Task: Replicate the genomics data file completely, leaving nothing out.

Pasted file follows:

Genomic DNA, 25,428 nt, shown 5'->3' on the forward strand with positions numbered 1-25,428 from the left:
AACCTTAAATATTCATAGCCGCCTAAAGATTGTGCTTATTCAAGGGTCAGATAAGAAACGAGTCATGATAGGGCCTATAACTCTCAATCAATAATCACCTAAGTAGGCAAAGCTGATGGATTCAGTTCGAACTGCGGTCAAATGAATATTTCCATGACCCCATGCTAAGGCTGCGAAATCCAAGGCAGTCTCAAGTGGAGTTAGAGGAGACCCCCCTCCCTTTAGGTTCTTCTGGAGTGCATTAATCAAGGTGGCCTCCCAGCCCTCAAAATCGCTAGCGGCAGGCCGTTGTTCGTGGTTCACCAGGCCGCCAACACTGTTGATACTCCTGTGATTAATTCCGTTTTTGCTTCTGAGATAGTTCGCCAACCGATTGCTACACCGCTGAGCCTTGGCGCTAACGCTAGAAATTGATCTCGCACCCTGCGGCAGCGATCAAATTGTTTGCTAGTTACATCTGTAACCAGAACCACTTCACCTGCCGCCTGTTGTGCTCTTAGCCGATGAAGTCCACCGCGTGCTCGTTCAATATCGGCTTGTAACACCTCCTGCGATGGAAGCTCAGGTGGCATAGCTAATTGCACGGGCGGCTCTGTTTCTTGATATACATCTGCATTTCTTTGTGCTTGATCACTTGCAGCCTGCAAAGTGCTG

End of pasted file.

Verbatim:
Genomic DNA, 25,428 nt, shown 5'->3' on the forward strand with positions numbered 1-25,428 from the left:
AACCTTAAATATTCATAGCCGCCTAAAGATTGTGCTTATTCAAGGGTCAGATAAGAAACGAGTCATGATAGGGCCTATAACTCTCAATCAATAATCACCTAAGTAGGCAAAGCTGATGGATTCAGTTCGAACTGCGGTCAAATGAATATTTCCATGACCCCATGCTAAGGCTGCGAAATCCAAGGCAGTCTCAAGTGGAGTTAGAGGAGACCCCCCTCCCTTTAGGTTCTTCTGGAGTGCATTAATCAAGGTGGCCTCCCAGCCCTCAAAATCGCTAGCGGCAGGCCGTTGTTCGTGGTTCACCAGGCCGCCAACACTGTTGATACTCCTGTGATTAATTCCGTTTTTGCTTCTGAGATAGTTCGCCAACCGATTGCTACACCGCTGAGCCTTGGCGCTAACGCTAGAAATTGATCTCGCACCCTGCGGCAGCGATCAAATTGTTTGCTAGTTACATCTGTAACCAGAACCACTTCACCTGCCGCCTGTTGTGCTCTTAGCCGATGAAGTCCACCGCGTGCTCGTTCAATATCGGCTTGTAACACCTCCTGCGATGGAAGCTCAGGTGGCATAGCTAATTGCACGGGCGGCTCTGTTTCTTGATATACATCTGCATTTCTTTGTGCTTGATCACTTGCAGCCTGCAAAGTGCTG